Given the lack of certainties, some teams simply don't bother anymore. Prior to this weekend, Juan Montoya said the last time he was on a road course was last year's event at Watkins Glen. "A lot of times, it's hard," he said at Infineon. "The places that you can go, they are just very different. You don't have a place similar to this somewhere close." Defending race winner Jimmie Johnson hasn't road-course tested this year, either, and it's because he's grown frustrated with being led in one direction by test information only to have to go in another once he arrives in Sonoma.

"I was just talking with Boris [Said] about the two tracks that he went to. He left Road Atlanta and thought that they found some things that made sense, and then went to Mid-Ohio. And none of it really applied to Mid-Ohio, so now they're coming here with two test sessions under their belts and not sure what's going to work. And more confused," Johnson said. "We've been through that song and dance year after year. This time, with the success of last year's race and qualifying, we felt like we could come back and just work from that baseline of where we were last year. No doubt that I am going to need a few laps to kind of get my rhythm of road course racing again, but at least we're not chasing the setup, we'll just be getting me reps."

"I think a lot of guys just want to go and get in a rhythm, but after you've been to these places eight, nine, 10 times, you pretty much know what you need to do."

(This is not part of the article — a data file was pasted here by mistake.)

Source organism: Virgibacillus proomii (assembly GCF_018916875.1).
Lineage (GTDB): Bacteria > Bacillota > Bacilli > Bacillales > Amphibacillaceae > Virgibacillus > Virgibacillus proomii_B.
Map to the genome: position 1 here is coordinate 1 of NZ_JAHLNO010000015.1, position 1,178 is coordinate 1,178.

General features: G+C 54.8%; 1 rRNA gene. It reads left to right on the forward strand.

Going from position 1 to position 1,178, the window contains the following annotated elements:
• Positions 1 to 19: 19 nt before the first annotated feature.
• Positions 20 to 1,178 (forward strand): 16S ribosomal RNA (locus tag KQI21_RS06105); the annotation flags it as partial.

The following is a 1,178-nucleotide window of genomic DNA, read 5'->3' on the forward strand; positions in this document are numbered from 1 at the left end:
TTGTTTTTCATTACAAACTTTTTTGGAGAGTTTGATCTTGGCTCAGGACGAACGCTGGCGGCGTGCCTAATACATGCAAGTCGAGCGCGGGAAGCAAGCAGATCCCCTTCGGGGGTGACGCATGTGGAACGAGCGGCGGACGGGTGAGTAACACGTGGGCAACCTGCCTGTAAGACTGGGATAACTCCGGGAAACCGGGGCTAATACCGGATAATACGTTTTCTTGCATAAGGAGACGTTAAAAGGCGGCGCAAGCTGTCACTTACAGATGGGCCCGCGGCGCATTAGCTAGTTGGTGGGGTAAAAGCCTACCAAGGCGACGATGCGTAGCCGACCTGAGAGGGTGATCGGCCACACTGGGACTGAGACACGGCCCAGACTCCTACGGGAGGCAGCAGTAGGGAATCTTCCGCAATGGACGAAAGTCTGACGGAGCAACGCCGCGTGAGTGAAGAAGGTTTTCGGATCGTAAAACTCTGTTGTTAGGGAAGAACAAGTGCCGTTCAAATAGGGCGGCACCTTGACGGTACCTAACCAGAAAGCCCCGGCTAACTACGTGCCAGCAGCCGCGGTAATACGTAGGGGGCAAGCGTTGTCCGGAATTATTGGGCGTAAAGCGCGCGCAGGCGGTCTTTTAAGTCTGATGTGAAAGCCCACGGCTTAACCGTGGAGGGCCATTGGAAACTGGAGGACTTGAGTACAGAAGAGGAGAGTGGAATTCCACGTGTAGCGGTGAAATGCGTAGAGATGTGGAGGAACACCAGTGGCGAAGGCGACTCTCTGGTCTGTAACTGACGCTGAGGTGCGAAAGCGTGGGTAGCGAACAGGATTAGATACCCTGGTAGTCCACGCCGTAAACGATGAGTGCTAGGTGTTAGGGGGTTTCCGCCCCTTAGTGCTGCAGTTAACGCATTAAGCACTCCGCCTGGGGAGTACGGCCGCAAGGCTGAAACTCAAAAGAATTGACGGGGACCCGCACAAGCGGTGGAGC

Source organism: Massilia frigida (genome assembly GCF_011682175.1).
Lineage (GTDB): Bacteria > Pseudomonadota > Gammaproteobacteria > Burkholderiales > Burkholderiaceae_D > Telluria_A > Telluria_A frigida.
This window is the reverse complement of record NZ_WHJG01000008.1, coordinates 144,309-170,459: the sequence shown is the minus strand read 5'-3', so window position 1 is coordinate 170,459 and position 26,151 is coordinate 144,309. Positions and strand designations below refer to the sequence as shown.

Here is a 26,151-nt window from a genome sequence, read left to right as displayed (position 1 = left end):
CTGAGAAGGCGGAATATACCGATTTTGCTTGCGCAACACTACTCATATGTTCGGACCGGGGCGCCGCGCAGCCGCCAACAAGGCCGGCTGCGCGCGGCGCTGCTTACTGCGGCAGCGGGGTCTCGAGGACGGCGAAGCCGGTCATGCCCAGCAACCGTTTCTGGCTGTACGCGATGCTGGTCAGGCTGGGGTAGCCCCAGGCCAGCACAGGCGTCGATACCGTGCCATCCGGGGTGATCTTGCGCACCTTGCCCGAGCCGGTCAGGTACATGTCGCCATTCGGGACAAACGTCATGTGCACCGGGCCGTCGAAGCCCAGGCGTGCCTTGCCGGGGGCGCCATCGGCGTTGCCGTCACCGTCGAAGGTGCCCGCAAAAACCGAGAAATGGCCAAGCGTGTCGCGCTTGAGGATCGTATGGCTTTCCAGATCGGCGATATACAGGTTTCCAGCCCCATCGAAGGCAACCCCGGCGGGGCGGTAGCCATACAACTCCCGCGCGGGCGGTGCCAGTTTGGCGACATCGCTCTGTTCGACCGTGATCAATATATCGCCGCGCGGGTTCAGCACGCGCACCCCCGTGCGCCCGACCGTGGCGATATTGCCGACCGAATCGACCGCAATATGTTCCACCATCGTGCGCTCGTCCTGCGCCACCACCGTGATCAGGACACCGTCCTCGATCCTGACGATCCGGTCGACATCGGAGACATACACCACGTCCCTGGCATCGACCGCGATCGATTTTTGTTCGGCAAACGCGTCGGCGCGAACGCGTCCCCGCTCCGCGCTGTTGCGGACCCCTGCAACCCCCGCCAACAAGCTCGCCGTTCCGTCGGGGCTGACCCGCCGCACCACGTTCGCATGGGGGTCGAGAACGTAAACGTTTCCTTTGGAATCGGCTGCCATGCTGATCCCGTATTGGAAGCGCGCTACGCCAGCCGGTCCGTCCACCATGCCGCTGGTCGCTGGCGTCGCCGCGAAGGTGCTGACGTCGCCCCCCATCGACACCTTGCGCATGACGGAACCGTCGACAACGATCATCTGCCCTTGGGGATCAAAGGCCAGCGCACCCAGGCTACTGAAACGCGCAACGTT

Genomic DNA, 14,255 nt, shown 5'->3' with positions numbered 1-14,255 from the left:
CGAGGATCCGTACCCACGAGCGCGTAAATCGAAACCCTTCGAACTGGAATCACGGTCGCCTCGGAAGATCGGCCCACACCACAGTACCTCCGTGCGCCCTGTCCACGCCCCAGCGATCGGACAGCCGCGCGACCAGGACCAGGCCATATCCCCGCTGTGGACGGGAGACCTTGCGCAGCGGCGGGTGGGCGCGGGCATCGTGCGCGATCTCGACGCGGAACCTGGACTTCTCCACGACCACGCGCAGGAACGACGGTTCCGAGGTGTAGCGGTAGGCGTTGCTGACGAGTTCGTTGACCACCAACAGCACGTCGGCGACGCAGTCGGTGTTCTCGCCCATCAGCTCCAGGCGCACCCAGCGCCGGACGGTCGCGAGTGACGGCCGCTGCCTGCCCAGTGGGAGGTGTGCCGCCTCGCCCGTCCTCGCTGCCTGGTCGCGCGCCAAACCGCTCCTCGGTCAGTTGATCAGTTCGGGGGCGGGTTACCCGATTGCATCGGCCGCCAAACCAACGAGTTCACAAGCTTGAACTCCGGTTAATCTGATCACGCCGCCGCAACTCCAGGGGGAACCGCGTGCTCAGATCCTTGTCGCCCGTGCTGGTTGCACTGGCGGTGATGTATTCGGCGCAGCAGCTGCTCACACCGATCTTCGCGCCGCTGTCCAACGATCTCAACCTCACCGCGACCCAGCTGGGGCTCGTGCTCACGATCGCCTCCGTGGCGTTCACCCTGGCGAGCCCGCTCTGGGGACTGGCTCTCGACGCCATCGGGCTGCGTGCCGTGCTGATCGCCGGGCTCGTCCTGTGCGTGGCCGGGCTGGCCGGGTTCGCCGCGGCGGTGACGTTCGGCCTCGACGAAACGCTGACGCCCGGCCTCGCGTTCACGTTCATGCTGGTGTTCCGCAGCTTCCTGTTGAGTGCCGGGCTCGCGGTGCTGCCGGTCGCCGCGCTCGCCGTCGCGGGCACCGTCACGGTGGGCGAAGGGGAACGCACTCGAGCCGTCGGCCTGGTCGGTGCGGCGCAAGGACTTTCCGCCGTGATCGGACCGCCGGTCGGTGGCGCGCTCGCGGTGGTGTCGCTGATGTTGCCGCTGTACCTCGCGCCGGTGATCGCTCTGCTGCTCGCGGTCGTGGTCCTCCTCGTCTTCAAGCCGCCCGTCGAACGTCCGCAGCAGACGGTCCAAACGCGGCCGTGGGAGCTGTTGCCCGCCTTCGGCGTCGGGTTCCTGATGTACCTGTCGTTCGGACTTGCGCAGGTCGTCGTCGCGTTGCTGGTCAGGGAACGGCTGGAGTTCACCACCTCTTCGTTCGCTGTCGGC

Harvick agreed. "I think a lot of guys just want to go and get in a rhythm, but after you've been to these places eight, nine, 10 times, you pretty much know what you need to do," he said. "And it's not like when we used to come here and everybody was always trying to come up with new transmission ratios and things to get better. Now, you're kind of in a box, and I'd rather see my guys fresh and the cars prepared right in the shop instead of taking them out of the shop for a day or two and really having to go to the race track, and be miserable by the time you get to the end of the week. Whatever week it is, it just makes for a long week for those guys, and I would rather just have them fresh and [doing] the things we know we need to do for this particular race track."